- Architect In Charge:Phoenix—Neal Jones, AIA (principal in charge), Eddie Jones, AIA (principal designer), Brian Farling (lead designer), Jacob Benyi (project director), Melissa Farling, FAIA, Maria Salenger, AIA, Joanna Noonan, Rob Viergutz, Bill Osborne, AIA, J. Barry Moffitt, AIA, Tom Conner, Kevin Jones, Brian Lee, Ashley Kenneally, Brett Marinoff, Nick Nevels, David Takeuchi, Amit Upadhye, Eric Weber
- Engineering/Surveying :Stantec
- Mechanical Engineer :Associated Mechanical Engineers
- Structural Engineer :Bakkum Noelke Consulting Structural Engineers
- Electrical Engineer/Lighting Design :Woodward Engineering
- Geotechnical Engineer :West Technologies
- Construction Manager :Vanir Construction Management (phase 1); Heery International (phase 2-4b)
- General Contractor :Hensel Phelps
- Landscape Architect :Chris Winters & Associates; ARC Studios
- Wayfinding :Stantec; Jones Studio
- Leed Consultant :Green Ideas
- Fire Protection :EJ Engineering Group; Stantec
- Artists :Matthew Moore (“Passage”); Kimsooja (“An Album: Sewing into Borderlines”)
- Client:General Services Administration
- Size:130,840 square feet (canopy)
- Cost:$187 million
Text description provided by the architects. The Mariposa Land Port of Entry in Nogales, Arizona is one of the busiest land ports in the United States, processing over 2.8 million northbound vehicles each year. The port serves as the entry point to 37% of the produce imported to the USA from Mexico and was in need of modernization and expansion due to the growth in trade since it was built in the 1970s. Completed in August 2014, the 55-acre site contains 270,000 GSF of buildings, inspection facilities and kennels for both south and northbound traffic.
While land ports of entry are huge economic drivers for the economy, Mariposa was cobbled together over time, and extremely congested. The key challenge is allowing commercial trucking, cars, buses, RVs, pedestrians and bicyclists to pass in an efficient manner, reducing wait times and thus fueling the engine of the economy. Pushing the boundaries of this specific typology, the designers reinvented port design and circulation utilizing the linear diagram of a railroad yard/switching station.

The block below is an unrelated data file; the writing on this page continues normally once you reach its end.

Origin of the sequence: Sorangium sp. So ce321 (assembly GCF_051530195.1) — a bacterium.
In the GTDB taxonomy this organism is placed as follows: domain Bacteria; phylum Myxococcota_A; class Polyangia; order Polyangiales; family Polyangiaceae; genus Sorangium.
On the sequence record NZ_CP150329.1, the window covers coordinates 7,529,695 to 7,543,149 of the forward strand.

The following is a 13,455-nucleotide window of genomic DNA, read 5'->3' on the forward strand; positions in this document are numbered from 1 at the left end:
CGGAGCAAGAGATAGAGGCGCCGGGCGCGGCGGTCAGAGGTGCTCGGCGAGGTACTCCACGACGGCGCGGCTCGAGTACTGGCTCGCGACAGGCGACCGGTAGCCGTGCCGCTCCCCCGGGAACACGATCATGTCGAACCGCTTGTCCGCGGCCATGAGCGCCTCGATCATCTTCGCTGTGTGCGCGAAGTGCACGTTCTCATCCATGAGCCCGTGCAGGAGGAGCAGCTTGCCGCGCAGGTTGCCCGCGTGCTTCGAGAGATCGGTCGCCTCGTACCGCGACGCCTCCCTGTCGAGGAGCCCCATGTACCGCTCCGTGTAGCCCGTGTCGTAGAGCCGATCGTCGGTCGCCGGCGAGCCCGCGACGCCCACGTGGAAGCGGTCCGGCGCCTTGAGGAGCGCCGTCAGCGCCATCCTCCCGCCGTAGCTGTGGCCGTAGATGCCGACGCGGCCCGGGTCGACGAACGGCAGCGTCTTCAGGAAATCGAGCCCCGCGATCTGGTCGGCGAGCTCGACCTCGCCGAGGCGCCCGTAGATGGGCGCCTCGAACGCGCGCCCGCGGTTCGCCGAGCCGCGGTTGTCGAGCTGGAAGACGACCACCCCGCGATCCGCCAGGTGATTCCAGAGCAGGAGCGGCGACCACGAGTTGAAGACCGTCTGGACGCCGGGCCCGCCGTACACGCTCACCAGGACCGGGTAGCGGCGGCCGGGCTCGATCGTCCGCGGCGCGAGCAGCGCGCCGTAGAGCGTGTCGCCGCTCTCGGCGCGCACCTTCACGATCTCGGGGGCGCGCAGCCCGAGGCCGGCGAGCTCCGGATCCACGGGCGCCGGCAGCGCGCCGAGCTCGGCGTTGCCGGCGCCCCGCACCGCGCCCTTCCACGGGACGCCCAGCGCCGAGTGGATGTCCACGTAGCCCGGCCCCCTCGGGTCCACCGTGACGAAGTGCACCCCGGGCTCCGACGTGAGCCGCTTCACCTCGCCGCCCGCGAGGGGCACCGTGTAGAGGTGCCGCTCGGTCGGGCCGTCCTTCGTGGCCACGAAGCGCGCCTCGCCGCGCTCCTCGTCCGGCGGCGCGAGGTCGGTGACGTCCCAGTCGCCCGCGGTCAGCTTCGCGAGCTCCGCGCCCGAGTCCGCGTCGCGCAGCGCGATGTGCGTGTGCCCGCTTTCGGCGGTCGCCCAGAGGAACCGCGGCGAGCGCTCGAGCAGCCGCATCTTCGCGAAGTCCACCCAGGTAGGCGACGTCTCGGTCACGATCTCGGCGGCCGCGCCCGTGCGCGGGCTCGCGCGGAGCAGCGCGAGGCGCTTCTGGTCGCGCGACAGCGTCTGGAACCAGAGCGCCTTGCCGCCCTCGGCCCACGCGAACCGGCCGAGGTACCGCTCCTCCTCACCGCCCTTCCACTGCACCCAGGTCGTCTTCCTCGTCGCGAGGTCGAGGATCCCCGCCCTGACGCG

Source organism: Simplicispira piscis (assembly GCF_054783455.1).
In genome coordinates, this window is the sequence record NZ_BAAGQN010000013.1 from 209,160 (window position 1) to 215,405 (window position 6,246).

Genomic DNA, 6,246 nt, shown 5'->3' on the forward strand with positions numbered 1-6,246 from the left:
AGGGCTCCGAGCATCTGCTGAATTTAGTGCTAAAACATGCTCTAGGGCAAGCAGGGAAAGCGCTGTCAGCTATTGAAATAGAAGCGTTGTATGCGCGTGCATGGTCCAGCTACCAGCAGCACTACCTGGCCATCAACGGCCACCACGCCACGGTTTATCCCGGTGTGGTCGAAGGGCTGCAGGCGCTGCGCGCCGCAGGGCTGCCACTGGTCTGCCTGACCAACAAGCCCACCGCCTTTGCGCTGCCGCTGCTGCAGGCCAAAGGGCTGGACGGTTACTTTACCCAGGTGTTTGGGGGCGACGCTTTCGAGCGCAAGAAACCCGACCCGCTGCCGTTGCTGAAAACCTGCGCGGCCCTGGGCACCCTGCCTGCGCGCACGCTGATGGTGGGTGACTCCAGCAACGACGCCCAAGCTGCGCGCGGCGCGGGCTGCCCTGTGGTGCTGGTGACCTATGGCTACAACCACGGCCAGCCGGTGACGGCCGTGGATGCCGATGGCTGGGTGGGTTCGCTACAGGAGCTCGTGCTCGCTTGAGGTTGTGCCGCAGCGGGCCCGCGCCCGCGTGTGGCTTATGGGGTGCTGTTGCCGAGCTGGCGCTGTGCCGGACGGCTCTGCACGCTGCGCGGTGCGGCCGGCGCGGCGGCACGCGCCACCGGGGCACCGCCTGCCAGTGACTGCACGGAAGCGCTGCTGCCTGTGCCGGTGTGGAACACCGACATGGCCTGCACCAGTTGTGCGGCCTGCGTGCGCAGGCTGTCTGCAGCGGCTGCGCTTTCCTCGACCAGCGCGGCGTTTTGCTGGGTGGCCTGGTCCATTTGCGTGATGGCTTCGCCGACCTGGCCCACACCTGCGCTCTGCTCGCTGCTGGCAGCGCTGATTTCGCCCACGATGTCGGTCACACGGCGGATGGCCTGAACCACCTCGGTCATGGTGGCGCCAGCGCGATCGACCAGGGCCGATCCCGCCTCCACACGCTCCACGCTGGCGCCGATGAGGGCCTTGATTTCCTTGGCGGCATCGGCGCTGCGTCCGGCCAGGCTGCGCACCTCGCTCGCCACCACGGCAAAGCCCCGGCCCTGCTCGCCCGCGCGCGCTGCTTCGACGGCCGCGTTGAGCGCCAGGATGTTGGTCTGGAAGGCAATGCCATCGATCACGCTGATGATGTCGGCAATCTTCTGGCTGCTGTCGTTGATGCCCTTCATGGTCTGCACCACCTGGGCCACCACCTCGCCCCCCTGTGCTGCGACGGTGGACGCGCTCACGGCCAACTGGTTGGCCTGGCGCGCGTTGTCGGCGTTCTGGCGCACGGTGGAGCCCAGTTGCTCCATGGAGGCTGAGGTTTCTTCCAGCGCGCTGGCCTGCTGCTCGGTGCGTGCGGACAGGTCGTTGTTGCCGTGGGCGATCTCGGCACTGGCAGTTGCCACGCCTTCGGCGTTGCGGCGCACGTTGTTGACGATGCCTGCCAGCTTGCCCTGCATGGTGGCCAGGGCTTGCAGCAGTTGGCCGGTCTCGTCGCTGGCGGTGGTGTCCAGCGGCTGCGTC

This project successfully accomplished the key challenges of the client brief of improving operational efficiency, security and safety for both the officers and the travelling public, whilst providing a place which welcomes people and trade to the United States. The port went from processing $20-$25 billion in commerce in 2011 to a projected $30-$35 billion in 2014, and Commercial truck volume has grown 13% over the past five years. Through phased construction the port remained operational over the course of the expansion. Mariposa is now regarded by both the General Services Administration and the Customs and Border Protection as the model for future port design along the southern border of the United States.
The circulation design consists of four horizontal linear zones: a southbound traffic zone; a northbound privately owned vehicles (POV) zone; the oasis; and a northbound commercial traffic zone. The central spine of the Port is the oasis, a desert garden which runs the length of the project between the POV and commercial buildings, and uses landscape to provide respite from the harsh Sonoran climate and from the day-to-day stress of security and border protection. The Sonoran Desert is characterized by huge amounts of rainfall during the monsoon season set against many months devoid of precipitation. The pavement and roofs throughout the Mariposa campus are designed to collect the rainfall when it is available and stored in a one million gallon underground storage tank(s) until it is needed to support the low water usage landscape throughout the year. A 1 megawatt photovoltaic system will be installed in 2015.
The material palate of concrete, steel and glass at the Mariposa Port was selected to minimize long-term maintenance. The natural faced, insulated concrete is designed to be rugged and thermally efficient. A pattern of footprints are cast into the exposed material alluding to the journey and experience of migration responding to differing program elements throughout the port. The inspection canopies, trellises, and roof structures are constructed of raw, mill-finish steel, protected by a layer of natural rust which adds to the richness of the port as it weathers over time. The ample glazing around the port is carefully placed to take advantage of garden zones while connecting workers to their adjacent natural environment.
Mariposa also hosts two public art installations commissioned by the GSA Art in Architecture Program; Passage, by Matthew Moore, and An Album: Borderlines, by Kimsooja.